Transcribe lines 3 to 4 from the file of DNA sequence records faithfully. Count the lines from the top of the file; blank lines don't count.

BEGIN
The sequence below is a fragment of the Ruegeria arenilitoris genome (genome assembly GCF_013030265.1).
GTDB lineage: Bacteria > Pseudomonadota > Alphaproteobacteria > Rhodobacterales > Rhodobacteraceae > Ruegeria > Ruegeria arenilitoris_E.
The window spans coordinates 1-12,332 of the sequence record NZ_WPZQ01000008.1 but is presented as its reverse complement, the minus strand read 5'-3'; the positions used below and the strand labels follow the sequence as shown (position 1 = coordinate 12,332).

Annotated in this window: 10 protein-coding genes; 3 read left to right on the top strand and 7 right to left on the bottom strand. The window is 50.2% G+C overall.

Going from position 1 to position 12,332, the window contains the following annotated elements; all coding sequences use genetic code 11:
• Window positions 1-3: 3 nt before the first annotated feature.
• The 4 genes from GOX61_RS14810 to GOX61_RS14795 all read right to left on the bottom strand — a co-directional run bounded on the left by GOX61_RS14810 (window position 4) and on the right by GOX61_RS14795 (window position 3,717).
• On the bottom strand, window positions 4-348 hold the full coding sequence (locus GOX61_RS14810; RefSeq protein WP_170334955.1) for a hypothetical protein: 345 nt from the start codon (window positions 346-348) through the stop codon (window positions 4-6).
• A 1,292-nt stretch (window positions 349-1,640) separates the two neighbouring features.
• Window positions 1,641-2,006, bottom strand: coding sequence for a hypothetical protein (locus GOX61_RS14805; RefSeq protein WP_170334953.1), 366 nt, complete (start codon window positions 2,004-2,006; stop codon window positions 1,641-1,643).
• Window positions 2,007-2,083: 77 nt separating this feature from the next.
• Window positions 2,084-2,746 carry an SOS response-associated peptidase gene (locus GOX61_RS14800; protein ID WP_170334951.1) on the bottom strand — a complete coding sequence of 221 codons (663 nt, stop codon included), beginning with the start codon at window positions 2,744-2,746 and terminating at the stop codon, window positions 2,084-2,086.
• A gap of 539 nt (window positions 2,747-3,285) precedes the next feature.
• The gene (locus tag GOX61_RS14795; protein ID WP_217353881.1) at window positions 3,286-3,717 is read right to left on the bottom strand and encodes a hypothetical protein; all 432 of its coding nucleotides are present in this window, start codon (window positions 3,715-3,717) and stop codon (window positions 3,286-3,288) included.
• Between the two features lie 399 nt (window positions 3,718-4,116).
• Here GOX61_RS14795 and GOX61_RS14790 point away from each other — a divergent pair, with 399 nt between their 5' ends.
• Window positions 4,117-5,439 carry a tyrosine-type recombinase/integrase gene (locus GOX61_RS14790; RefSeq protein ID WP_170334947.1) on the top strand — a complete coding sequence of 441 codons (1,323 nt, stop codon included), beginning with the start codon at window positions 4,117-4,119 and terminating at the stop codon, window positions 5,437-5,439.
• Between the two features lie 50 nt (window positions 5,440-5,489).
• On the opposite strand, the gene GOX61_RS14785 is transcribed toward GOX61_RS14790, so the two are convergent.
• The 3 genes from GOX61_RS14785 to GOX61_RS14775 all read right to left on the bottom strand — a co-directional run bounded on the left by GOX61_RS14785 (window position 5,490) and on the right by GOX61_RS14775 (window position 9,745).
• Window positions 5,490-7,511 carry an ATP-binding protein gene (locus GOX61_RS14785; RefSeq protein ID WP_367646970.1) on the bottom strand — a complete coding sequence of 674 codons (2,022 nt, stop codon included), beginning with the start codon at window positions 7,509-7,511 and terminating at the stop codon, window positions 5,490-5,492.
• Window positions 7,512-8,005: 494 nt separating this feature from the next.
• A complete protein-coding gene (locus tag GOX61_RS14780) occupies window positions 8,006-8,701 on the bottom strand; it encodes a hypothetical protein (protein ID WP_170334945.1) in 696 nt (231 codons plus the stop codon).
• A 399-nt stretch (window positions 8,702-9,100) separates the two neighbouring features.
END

The window spans coordinates 1-12,332 of the sequence record NZ_WPZQ01000008.1 but is presented as its reverse complement, the minus strand read 5'-3'; the positions used below and the strand labels follow the sequence as shown (position 1 = coordinate 12,332).

Annotated in this window: 10 protein-coding genes; 3 read left to right on the top strand and 7 right to left on the bottom strand. The window is 50.2% G+C overall.